Ward J. “Tim” Timken Jr. learned from the example set by his parents, grandparents, and aunts and uncles. The company’s history—Timken Co. and now additionally TimkenSteel—shows a pattern of giving. There is the impact of creating jobs. There is the philanthropic work.
Ask Mark Samolczyk to define himself, and he will tell you he is a team player, collaborator, socially and fiscally conservative, thoughtful and community-minded. Ask him to define himself at home, and the answer is much shorter. “A private person.”
On some Caribbean island nation or in an African nation, and more recently on the streets of Canton or Alliance, the Rev. Walter Moss puts forth efforts to uplift mankind. Recently concluding his time with Canton Foursquare Church, Moss is project manager for the Stark County prosecutor’s Community Initiative to Reduce Violence program.
The Akron-Canton Airport is poised for big changes, and Rick McQueen is sitting in the pilot’s seat. The airport in Green is nearing the end of one major capital improvement project—the 10-year, $110 million CAK2018 plan that brought with it major changes such as a new terminal, longer runway and expanded security screening area—and is getting ready to embark on an ambitious 20-year Master Plan that comes with even more improvements.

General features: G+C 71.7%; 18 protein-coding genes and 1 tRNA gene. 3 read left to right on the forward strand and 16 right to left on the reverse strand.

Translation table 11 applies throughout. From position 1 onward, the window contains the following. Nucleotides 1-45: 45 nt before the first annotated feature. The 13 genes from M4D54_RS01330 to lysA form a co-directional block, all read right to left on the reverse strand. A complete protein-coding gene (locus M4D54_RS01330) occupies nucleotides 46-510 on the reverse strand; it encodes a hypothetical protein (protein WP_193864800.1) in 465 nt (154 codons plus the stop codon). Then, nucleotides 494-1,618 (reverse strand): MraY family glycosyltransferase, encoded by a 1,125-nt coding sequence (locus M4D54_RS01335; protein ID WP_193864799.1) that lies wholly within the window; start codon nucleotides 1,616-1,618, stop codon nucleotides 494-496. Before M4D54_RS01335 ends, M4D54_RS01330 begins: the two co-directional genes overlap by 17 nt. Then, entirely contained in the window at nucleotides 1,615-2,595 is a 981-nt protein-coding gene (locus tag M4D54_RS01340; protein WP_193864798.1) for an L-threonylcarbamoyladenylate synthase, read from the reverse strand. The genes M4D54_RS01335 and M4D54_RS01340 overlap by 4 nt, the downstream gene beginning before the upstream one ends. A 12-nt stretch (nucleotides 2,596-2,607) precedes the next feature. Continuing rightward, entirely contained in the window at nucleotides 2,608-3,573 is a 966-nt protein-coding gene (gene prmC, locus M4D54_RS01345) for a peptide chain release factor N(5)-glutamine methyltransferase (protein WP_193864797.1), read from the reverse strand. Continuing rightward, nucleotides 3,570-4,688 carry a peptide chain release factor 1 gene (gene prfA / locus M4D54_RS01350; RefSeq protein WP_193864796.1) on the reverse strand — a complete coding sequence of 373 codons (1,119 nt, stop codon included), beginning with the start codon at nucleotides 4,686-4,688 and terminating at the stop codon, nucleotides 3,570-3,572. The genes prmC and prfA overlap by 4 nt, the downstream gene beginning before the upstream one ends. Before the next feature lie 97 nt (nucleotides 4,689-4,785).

Stark State College opened its downtown Canton well-site training center last summer, drawing international interest in its oil and gas curriculum. The college during 2014 was awarded millions of dollars in state and federal funds to promote workforce development.
When Maria Heege retires—someday—she wants to live on a boat, making jewelry. Until then, though, she is thoroughly enjoying the career she has chosen, servant leadership, which makes her one of Stark County’s most influential people.
When Robb Hankins arrived in Canton from Eugene, Oregon, in 2005, he and his wife, Claudette, drove around downtown and observed the Palace Theatre, a single art gallery called 2nd April, and a few pieces of public artwork.
Coon typically is working on 25 to 30 projects, which are made possible by historical tax credits. He believes downtowns are at the start of a renaissance and seeks to “make downtown cool again” with projects such as the Historic Onesto Lofts. Coon said the lofts should be fully booked by the end of this year.
Leave it to a man of David Baker’s size to come up with a cookie metaphor. Baker has been in town for less than a year, and the Pro Football Hall of Fame’s president has helped steer a vision of many into what will become the largest undertaking in Stark County history.
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